Blender George Harper, who led the creation of the series under the guidance of Beveridge, believes there are generally ‘more and more people that are interested in flavour and interested in whisky’. He describes these drinkers as ‘a bit more experimental’, highlighting Origin’s work with bartenders to create whisky cocktails – such as the Speyside Highball.
The four expressions demonstrate the ‘kind of stretch that is possible within blending’, Beveridge explains.
Ballantine’s, which is owned by competitor Chivas Brothers, took a slightly different approach in 2017, with a series of single malts from the three main distilleries used to create the blended Scotch. The 15-year-old single malts – from Glenburgie, Glentauchers and Miltonduff – are what the company’s director of blending Sandy Hyslop calls ‘the fingerprint malts’ of the blend.
And last year, Ballantine’s kicked off the release of four whiskies under the ‘Signature Flavour’ banner, each designed to highlight a specific flavour characteristic. Ballantine’s Warming Spices is available until November, when it will be replaced by a new 21-year-old expression.
On the subject of 21-year-old whiskies, Hyslop this month announced new, permanent additions to the Royal Salute line-up. Among the new expressions is Royal Salute 21 The Lost Blend, which features whiskies from now-silent distilleries Imperial, Dumbarton and Caperdonich.
New additions: Royal Salute’s The Lost Blend contains whiskies from lost distilleries
‘It’s important to give drinkers a bit of the DNA of what we’re doing,’ says Hyslop, who believes people are more interested than ever before in what makes a blend.
The release follows a similar move by Johnnie Walker with its Blue Label Ghost and Rare Glenury Royal. The expression, which was also released this month, is the third in a series of special editions made using ‘ghost’ whiskies from closed distilleries, along with other rare single malt and grain whiskies. Highland distillery Glenury Royal fell silent in 1985 and master blender Beveridge describes the new expression as a ‘wonderful opportunity to explore the remarkable layers of rich fruit found in every drop of Johnnie Walker Blue Label’.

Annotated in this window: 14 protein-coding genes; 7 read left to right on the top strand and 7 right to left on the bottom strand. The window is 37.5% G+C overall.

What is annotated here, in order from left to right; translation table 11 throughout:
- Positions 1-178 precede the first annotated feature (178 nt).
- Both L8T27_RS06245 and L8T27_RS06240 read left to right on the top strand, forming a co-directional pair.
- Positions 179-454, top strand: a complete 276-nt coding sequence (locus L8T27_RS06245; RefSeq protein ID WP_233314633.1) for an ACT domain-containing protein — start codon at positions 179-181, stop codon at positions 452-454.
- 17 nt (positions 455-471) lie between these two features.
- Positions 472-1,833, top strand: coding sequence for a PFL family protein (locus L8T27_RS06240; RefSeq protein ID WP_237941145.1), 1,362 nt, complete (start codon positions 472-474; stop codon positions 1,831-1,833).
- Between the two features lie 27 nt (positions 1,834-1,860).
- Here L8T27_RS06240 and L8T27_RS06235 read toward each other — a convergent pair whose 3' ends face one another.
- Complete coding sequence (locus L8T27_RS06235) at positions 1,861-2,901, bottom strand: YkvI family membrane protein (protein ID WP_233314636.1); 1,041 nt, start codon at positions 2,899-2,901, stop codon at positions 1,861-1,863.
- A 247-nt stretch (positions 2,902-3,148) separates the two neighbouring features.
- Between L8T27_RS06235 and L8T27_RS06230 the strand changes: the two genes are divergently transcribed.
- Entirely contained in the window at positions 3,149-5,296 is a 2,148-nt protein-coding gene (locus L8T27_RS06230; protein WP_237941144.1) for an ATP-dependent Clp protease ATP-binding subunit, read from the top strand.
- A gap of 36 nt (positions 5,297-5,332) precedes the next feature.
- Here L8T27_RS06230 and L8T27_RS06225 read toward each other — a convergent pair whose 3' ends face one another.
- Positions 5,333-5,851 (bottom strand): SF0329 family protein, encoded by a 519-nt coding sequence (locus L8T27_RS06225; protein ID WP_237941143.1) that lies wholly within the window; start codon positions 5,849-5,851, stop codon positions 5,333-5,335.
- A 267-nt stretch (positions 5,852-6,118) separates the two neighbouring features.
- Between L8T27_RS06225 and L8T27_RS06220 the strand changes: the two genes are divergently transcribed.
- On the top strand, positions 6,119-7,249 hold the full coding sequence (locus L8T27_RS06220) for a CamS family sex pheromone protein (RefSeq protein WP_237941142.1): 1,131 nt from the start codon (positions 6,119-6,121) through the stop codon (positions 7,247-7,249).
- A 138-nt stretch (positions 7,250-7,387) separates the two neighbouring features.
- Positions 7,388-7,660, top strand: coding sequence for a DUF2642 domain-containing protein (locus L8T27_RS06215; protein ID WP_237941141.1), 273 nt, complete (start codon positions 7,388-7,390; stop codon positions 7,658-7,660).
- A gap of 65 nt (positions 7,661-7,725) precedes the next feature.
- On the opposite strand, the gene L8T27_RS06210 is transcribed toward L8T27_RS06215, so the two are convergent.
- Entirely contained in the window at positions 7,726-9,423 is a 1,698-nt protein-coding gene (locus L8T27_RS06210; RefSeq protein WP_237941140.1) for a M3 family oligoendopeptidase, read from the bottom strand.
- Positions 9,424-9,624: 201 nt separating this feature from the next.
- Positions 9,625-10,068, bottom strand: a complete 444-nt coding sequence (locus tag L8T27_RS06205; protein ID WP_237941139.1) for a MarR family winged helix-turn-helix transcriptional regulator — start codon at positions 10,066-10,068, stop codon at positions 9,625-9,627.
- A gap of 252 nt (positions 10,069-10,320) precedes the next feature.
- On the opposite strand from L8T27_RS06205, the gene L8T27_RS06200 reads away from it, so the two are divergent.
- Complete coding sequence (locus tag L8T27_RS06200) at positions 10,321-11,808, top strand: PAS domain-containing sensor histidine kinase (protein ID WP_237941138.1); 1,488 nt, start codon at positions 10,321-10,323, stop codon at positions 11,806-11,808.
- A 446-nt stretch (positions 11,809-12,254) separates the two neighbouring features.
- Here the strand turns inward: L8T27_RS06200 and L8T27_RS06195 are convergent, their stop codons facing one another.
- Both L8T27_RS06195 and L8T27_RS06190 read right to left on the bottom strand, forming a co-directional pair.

Elsewhere in the industry, Graham Coull, distillery manager at Speyside’s Glen Moray – a major component in blend behemoth Label 5 – believes the move towards a greater level of openness can only be a good thing. He also reveals that his company is ‘looking at several opportunities’ to showcase the components of its blends. ‘This could include a single grain release and also wood-finished blends,’ he adds.
Overall, raising the profile of the individual components of the blend allows drinkers to make a more informed choice, believes Coull.
‘I think the demarcation lines between blends and single malts will continue to blur,’ he says. ‘Consumers will make their choice by style and taste profile rather than by simply choosing blend or malt.’
But don’t expect all mysteries to be revealed; after all, most blends include whiskies from distilleries owned by their competitors. ‘We’re not going to give away everything,’ says Hyslop, ‘but we need to give away more nuggets.’
So, whether producers are fighting the decline of blends or simply sharing more knowledge about the process, we can expect to be in on at least a few more secrets.